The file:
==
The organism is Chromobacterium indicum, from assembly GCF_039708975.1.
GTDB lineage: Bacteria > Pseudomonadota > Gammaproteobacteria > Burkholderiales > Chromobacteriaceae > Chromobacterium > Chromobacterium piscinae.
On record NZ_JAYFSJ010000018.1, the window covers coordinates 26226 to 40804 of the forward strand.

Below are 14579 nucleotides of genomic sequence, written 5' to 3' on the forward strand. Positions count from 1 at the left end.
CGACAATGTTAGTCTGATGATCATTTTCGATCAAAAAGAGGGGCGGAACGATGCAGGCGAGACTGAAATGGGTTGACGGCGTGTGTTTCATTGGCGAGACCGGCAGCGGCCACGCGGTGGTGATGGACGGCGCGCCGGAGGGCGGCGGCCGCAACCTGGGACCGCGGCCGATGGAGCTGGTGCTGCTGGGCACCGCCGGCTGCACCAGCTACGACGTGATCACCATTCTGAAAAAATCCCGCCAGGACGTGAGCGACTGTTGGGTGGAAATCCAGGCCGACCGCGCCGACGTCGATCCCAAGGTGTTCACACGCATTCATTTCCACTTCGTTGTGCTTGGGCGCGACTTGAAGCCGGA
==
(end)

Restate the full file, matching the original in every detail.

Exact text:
The organism is Chromobacterium indicum, from assembly GCF_039708975.1.
GTDB lineage: Bacteria > Pseudomonadota > Gammaproteobacteria > Burkholderiales > Chromobacteriaceae > Chromobacterium > Chromobacterium piscinae.
On record NZ_JAYFSJ010000018.1, the window covers coordinates 26226 to 40804 of the forward strand.

Below are 14579 nucleotides of genomic sequence, written 5' to 3' on the forward strand. Positions count from 1 at the left end.
CGACAATGTTAGTCTGATGATCATTTTCGATCAAAAAGAGGGGCGGAACGATGCAGGCGAGACTGAAATGGGTTGACGGCGTGTGTTTCATTGGCGAGACCGGCAGCGGCCACGCGGTGGTGATGGACGGCGCGCCGGAGGGCGGCGGCCGCAACCTGGGACCGCGGCCGATGGAGCTGGTGCTGCTGGGCACCGCCGGCTGCACCAGCTACGACGTGATCACCATTCTGAAAAAATCCCGCCAGGACGTGAGCGACTGTTGGGTGGAAATCCAGGCCGACCGCGCCGACGTCGATCCCAAGGTGTTCACACGCATTCATTTCCACTTCGTTGTGCTTGGGCGCGACTTGAAGCCGGA